The American Diabetes Association (ADA) recently issued an updated position statement on diagnosis and treatment of hypertension in patients with diabetes.
The position statement, which updates the ADA's 2003 position statement on this topic, will appear in the September Diabetes Care and was published online on Aug. 22. It was developed by nine diabetes experts and summarizes clinical trials of intensive hypertension treatment strategies, such as the ACCORD BP (Action to Control Cardiovascular Risk in Diabetes-Blood Pressure) trial, the ADVANCEBP (Action in Diabetes and Vascular Disease: Preterax and Diamicron MR Controlled Evaluation–Blood Pressure) trial, the HOT (Hypertension Optimal Treatment) trial, and SPRINT (Systolic Blood Pressure Intervention Trial).
The resulting recommendations include the following:
- Blood pressure should be measured at every routine clinical care visit in people with diabetes. If blood pressure is found to be 140/90 mm Hg or higher, it should be confirmed with multiple readings, including on a different day (B recommendation).
- All hypertensive patients with diabetes should have home blood pressure monitored to identify white-coat hypertension (B recommendation).
- The treatment goal for most patients with diabetes and hypertension should be below 140 mm Hg systolic and below 90 mm Hg diastolic (A recommendation).
- For patients at high risk for cardiovascular disease, lower targets, such as below 130/80 mm Hg, may be appropriate if they are achievable without undue treatment burden (B recommendation).
- For patients whose systolic blood pressure is above 120 mm Hg or diastolic blood pressure is above 80 mm Hg, lifestyle intervention should involve weight loss in those who are overweight or obese, the DASH (Dietary Approaches to Stop Hypertension) diet, increased fruit and vegetable intake and physical activity, and moderate alcohol intake (B recommendation).
- Patients whose blood pressure in the office is confirmed to be 140/90 mm Hg or greater should have timely titration of pharmacologic therapy to meet blood pressure goals, in addition to lifestyle therapy (A recommendation).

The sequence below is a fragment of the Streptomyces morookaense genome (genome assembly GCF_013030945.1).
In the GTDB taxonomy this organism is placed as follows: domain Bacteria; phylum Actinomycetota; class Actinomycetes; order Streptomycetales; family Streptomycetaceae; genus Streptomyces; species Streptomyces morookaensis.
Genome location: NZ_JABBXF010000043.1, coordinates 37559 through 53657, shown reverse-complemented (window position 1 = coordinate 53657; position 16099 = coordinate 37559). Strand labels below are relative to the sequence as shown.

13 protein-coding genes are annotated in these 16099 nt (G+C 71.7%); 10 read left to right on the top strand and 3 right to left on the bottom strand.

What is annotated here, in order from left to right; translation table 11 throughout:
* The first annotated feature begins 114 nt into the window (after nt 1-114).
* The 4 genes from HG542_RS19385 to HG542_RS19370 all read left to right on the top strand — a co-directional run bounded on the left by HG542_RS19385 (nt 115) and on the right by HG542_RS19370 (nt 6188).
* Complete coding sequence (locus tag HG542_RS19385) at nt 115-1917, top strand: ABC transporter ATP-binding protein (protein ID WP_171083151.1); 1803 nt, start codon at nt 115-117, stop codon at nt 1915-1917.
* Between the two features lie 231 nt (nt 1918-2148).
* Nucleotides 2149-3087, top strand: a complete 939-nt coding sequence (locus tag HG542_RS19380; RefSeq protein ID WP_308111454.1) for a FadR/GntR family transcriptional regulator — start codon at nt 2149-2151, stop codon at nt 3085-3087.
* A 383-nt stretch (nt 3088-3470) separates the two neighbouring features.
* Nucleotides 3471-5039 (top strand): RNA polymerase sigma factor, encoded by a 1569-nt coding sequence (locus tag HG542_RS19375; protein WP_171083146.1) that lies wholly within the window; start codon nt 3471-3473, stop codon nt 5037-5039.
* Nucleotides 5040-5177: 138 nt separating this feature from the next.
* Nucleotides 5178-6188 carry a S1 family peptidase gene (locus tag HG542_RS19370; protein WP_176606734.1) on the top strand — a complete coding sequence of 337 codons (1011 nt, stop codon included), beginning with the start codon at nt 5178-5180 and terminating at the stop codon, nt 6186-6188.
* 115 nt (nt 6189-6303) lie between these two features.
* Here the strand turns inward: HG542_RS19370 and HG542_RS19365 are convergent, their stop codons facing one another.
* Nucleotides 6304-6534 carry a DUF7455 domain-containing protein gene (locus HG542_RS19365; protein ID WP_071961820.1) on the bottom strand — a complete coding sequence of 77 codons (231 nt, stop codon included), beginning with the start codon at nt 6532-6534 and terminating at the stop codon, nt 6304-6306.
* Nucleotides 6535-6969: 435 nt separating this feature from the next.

- Patients whose blood pressure in the office is confirmed to be 160/100 mm Hg or greater should, in addition to lifestyle therapy, have prompt initiation and timely titration of two drugs or a single-pill combination shown to reduce cardiovascular events in diabetes (A recommendation).
- Hypertension treatment should include angiotensin-converting enzyme (ACE) inhibitors, angiotensin receptor blockers (ARBs), thiazide-like diuretics, or dihydropyridine calcium-channel blockers. The recommendation notes that multiple-drug therapy is usually needed to reach blood pressure targets, but not a combination of ACE inhibitors and ARBs (A recommendation).
- An ACE inhibitor or ARB, at the maximum tolerated dose indicated for blood pressure treatment, is the recommended first-line treatment for hypertension in patients with diabetes and urine albumin-to-creatinine ratio ≥300 mg/g (A recommendation) or 30-299 mg/g (B recommendation).
- For patients treated with an ACE inhibitor, ARB, or diuretic, serum creatinine/estimated glomerular filtration rate and serum potassium levels should be monitored (B recommendation).
The recommendations also cover resistant hypertension and antihypertensive treatment in the absence of hypertension, as well as management of pregnant women and adults 65 years of age and older. A detailed algorithm to help guide treatment is included. The position statement is available free of charge online.